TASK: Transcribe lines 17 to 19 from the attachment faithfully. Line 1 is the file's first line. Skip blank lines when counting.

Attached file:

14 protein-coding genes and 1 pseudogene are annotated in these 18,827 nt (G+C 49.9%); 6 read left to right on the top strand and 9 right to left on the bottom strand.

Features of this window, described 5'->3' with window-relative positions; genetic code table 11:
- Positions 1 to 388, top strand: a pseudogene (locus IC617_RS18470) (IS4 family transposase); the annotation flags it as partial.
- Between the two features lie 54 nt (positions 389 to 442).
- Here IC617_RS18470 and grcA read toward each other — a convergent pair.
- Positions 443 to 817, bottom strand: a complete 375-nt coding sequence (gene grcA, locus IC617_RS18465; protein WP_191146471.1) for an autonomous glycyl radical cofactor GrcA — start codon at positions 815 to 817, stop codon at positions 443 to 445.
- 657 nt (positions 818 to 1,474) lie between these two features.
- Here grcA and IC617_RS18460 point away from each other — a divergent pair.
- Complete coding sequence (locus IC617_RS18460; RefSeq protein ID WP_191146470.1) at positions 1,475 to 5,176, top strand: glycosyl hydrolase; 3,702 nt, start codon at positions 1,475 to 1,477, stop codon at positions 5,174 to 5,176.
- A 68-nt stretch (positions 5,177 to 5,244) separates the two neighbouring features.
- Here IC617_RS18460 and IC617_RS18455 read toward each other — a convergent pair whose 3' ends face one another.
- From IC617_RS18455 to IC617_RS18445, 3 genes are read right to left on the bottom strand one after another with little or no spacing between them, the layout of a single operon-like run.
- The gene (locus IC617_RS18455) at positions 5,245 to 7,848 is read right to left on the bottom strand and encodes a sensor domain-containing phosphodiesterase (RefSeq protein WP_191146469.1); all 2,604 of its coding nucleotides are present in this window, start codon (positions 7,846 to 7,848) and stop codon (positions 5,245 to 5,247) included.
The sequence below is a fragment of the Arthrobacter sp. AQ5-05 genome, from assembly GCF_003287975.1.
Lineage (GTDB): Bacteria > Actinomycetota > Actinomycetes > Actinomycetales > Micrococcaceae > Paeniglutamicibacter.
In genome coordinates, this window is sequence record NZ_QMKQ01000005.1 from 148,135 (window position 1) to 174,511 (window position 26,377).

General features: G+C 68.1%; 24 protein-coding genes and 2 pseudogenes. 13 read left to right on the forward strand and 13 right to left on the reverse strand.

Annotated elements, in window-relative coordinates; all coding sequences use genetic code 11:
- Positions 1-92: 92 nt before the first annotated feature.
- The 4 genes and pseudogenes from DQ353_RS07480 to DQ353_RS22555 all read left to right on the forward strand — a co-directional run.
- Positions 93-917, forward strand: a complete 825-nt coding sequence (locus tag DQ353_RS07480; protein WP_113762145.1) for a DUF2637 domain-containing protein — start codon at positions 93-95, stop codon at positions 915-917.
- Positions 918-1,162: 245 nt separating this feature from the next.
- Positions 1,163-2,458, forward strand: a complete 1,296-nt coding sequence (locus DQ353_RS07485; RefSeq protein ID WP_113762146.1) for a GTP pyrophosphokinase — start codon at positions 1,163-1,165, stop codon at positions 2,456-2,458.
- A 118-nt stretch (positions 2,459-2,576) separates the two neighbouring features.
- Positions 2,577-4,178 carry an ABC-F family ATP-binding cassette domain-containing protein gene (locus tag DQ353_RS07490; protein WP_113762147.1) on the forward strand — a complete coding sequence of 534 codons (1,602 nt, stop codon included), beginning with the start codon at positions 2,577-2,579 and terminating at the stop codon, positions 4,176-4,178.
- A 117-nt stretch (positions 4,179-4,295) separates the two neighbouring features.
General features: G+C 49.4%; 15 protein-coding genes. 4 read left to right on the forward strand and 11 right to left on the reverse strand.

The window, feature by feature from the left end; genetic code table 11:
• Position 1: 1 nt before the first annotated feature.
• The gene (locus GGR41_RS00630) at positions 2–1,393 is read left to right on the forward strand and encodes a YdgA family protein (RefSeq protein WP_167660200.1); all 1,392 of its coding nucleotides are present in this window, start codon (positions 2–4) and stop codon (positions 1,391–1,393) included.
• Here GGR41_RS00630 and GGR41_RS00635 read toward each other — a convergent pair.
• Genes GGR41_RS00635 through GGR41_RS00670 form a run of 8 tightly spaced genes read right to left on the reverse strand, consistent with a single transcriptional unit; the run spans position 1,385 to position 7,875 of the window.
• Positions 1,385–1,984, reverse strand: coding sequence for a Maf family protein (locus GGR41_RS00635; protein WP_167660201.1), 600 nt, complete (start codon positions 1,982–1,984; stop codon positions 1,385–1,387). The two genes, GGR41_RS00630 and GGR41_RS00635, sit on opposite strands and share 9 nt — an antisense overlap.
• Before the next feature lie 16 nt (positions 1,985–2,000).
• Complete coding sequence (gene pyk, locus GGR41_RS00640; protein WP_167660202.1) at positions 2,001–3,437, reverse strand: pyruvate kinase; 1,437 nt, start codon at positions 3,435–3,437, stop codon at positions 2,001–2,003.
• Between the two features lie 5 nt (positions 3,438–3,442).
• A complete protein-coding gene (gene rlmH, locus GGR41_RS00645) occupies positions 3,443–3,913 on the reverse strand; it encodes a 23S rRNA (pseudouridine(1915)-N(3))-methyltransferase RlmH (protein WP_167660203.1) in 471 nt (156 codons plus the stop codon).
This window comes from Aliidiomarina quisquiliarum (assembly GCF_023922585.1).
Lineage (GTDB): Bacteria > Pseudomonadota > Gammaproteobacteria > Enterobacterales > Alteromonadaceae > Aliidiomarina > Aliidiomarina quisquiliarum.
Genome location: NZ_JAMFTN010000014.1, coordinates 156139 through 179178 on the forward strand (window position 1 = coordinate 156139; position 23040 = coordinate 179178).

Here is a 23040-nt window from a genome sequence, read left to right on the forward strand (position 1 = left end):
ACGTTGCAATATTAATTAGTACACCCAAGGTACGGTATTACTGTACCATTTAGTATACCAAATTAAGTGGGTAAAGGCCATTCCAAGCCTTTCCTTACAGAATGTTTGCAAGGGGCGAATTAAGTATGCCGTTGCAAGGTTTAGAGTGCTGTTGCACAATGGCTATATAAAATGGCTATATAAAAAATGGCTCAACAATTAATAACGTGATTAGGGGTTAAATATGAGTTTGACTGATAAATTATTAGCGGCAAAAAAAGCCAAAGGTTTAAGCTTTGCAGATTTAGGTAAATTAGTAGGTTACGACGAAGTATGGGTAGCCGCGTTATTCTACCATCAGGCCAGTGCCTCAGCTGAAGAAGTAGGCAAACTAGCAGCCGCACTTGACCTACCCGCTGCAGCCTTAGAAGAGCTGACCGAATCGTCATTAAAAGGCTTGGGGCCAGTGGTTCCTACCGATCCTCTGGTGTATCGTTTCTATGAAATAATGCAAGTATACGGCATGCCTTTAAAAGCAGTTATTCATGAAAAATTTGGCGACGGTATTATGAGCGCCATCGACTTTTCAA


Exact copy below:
General features: G+C 68.1%; 24 protein-coding genes and 2 pseudogenes. 13 read left to right on the forward strand and 13 right to left on the reverse strand.

Annotated elements, in window-relative coordinates; all coding sequences use genetic code 11:
- Positions 1-92: 92 nt before the first annotated feature.